Part II of a series that started with THIS.
Instead of coming to me with her concerns she has written an online review that is more of a personal attack on me than a review of my book.
She has accused me of “viciously attacking” her, of “not being over my jealousy of her”, and “needing counseling.”
None of this is true. I used to feel jealous of her, but the jealousy my fictional character has is much exaggerated from what I actually felt.
How can I convey to her that while this fictional character shares many of her attributes, it is not her?
My editor says that I shouldn’t have to defend my work and that I should not respond and risk my reputation as a writer…
There’s your answer, Sweetheart.
As writers, we are going to get bad reviews. For my 1983 computer game Eagles, I remember getting a ripper. Back then, there was no counter for it (just as well, given my indignant temper). As writers, not everyone is going to get us (especially the people we use as uncomplimentary models for our characters). Not everyone is going to chirp of our skill as wordsmiths, our clever plots and our dynamic characters. A certain percentage of people are going to think we suck.
And they will probably review us.
The thing is, this is a real glass house. The reviewer has all the high ground here. If we respond, we are, well, responding. We are confirming that we saw the piece abd that it rankled enough to respond to. That very act of responding can look immature, defensive and petty.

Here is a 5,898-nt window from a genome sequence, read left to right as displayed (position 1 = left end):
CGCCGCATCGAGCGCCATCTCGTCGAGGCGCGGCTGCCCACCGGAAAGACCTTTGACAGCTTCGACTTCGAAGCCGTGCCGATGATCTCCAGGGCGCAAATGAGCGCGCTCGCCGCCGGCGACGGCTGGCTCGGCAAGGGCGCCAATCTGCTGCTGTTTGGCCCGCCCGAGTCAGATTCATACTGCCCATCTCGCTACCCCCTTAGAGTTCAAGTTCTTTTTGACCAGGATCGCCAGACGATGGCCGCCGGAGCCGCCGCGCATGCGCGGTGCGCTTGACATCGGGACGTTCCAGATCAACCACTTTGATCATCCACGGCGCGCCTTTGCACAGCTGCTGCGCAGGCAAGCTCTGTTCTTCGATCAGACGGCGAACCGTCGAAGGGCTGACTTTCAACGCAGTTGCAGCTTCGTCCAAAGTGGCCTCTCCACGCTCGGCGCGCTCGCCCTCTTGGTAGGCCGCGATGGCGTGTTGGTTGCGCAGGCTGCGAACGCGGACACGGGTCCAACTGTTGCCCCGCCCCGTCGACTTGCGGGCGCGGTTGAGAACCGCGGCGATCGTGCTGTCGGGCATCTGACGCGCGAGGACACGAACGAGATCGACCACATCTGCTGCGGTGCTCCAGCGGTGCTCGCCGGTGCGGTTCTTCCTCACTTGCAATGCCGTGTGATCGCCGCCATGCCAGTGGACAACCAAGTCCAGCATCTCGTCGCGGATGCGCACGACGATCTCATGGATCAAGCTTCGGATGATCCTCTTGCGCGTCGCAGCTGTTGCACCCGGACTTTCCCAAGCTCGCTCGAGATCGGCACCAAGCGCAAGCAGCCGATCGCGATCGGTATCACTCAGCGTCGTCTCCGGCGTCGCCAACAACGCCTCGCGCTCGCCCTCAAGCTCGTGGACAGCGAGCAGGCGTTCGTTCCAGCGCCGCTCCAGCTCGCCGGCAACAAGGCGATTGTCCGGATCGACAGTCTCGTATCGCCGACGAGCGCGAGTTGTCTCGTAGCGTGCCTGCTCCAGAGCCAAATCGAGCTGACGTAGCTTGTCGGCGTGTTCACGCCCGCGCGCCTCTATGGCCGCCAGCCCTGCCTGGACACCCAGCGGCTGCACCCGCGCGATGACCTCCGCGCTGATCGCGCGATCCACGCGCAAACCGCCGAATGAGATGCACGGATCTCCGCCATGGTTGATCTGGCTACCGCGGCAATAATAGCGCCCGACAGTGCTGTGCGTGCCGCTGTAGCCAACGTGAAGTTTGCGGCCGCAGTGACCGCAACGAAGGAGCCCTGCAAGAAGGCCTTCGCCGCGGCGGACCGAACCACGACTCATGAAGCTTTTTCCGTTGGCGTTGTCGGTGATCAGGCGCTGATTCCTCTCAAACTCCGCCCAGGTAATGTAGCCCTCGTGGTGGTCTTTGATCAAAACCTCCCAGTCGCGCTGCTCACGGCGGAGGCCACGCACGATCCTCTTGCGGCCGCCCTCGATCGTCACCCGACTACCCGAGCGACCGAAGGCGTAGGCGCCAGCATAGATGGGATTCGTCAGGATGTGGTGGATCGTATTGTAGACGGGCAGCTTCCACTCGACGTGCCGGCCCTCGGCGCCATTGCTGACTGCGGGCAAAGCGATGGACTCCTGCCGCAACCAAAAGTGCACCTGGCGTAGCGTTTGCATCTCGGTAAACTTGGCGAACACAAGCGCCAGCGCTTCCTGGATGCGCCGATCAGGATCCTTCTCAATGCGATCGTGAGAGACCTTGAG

Worse, if they respond to our response, now it’s ratcheted up. As it escalates, the language will become harsher, more foul. Now it’s a flame war, one we walked into. And the only way a flame war ends is when someone finally gives up.
Is that what you want – taking ownership of this long line of charred comments? Of getting mad and lowbrow, of cussing and snarling, all out in the open where our public (and potential new readers) might see it? And how long will this be available? Months? Years? Given the nature of Google searches, it’s likely that readers over the next decade will notice you at your most uncontrolled. Even when you are older, grayer, calmer and successful, even when you are accepting book publisher awards, any researcher with a browser is going to come across your whiny, hot, defensive words.
Let it go. Trust me.
Hey, with all the book reviews I do, it’s always likely that an author will find them. One did a while ago and he took offense at my observations. First off, I didn’t think that was a good move. And while I had home court advantage (and could respond as I wished and delete anything I couldn’t counter), I let it go. Better to allow it to echo in the emptiness than get into a tussle.
Nobody comes out looking good in a flamewar.
So write well, do your best, and remember that you did these things when the inevitable bad reviews come in.